The U.S. food industry is forecast to grow at a steady rate of 2.9 percent compound annual growth rate through the year 2022, according to a recent report from PMMI, the Association for Packaging and Processing Technologies. The fastest growing two segments are meat and snack foods.
The 2016 Food Packaging Trends and Advances also reported that the U.S. trails the global market-global growth is forecast at almost twice the U.S. rate. The report says overall growth of the food industry, including food packaging, is driven by emerging markets such as Argentina, Brazil, China and India. It also says that the most innovative food industry segments (snack food, meat, fruits and vegetables, and pet food) are using tools such as films that keep products fresher longer, recycled or biodegradable materials for packaging and single-service portioning.
(Lohre & Associates specializes in marketing food processing equipment, this new product release for our client Roto-Disc is appropriate for this topic so we added it to this post. Currently we are researching economic predictions for future posts on the food, chemical, primary metals and warehousing industries. They will be posted during the Powder Bulk Solids Conference in Chicago next week.)
Roto-Disc, Inc., now offers a full-range of process transitions that make the task of mating equipment and piping with non-matching dimensions easier and quicker. Now the dry process industry has a selection of piping, flange and duct transitions available from stock, eliminating the time, expense and hassle of specifying, designing and fabricating transitions from scratch.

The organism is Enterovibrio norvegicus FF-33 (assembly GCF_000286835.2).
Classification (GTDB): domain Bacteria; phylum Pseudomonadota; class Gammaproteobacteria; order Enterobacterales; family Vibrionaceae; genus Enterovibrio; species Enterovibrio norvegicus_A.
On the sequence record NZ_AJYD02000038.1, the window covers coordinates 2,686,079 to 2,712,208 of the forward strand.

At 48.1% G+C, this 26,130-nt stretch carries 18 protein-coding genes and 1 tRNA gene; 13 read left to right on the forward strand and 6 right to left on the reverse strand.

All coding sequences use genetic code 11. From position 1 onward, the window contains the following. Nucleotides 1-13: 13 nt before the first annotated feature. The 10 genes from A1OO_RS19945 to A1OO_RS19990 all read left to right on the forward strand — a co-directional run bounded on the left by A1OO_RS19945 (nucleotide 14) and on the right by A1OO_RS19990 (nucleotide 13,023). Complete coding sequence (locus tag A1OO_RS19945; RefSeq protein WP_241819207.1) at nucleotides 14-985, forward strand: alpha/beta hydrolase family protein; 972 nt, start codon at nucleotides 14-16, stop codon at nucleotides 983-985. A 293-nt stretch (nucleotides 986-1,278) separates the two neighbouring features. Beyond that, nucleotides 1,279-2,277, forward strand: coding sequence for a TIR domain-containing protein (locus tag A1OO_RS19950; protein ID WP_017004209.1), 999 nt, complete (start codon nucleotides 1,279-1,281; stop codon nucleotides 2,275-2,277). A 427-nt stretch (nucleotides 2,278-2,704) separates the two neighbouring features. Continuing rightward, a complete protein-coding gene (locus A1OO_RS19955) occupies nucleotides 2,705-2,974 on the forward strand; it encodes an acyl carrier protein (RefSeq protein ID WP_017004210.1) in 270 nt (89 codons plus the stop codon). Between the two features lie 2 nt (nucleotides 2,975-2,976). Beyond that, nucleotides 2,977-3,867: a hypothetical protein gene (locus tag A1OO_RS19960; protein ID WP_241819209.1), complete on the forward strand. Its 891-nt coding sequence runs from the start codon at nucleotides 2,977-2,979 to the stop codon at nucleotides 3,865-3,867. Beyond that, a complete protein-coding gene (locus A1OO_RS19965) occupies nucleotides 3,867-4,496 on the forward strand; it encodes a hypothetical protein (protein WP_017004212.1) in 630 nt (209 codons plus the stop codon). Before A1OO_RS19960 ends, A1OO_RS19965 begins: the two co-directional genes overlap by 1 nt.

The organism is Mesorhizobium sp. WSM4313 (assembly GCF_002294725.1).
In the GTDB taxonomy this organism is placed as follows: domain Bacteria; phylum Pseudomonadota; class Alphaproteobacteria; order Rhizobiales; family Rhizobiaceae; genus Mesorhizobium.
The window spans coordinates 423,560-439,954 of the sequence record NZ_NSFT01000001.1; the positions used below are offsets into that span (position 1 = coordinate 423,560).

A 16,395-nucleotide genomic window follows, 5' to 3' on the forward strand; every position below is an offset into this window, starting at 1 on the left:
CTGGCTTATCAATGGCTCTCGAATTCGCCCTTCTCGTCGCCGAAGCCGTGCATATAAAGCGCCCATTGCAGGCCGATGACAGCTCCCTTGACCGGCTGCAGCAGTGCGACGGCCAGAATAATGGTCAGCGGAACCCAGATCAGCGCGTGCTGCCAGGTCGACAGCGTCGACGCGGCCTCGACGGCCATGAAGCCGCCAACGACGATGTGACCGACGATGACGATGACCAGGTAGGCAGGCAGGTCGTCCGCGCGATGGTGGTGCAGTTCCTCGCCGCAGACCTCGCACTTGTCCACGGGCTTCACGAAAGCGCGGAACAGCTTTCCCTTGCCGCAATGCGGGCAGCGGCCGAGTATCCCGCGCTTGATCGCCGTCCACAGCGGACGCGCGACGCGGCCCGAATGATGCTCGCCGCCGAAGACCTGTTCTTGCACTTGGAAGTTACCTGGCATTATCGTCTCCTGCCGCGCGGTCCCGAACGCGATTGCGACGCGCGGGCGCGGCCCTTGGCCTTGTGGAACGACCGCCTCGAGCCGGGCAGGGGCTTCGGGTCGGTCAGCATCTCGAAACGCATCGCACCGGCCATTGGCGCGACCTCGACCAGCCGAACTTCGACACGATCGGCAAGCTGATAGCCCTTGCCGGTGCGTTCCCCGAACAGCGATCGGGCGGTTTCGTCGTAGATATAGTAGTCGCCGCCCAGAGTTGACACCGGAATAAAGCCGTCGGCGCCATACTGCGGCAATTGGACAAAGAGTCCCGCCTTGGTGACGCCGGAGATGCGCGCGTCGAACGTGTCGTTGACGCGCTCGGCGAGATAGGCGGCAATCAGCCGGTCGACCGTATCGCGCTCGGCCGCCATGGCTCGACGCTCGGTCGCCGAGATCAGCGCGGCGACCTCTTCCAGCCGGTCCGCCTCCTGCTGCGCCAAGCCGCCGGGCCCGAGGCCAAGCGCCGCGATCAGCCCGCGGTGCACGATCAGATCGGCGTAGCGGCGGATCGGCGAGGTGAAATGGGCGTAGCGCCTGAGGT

Among the many options available are round-to-square pipe transitions, square and conical reducers, flexible stub adaptors and sanitary pipe/tube extenders with clamp ferrules. Transitions are available with flanges on one or both ends as are flangeless/weld stub transitions. The entire line can easily be adapted to meet custom take-out space requirements and flanges can be drilled to suit. Custom shapes such as offset/oblique, rectangular and double-cone types can also be provided upon request.
Typical materials of construction include type 304 & 316 stainless steel, abrasion resistant steel (AR400), mild steel and Hastelloy but many other materials are also available. Various finishing options are also available including mechanical & electro polish, nickel, chrome & tungsten hardfacing, polymer coatings & glass-bead blast.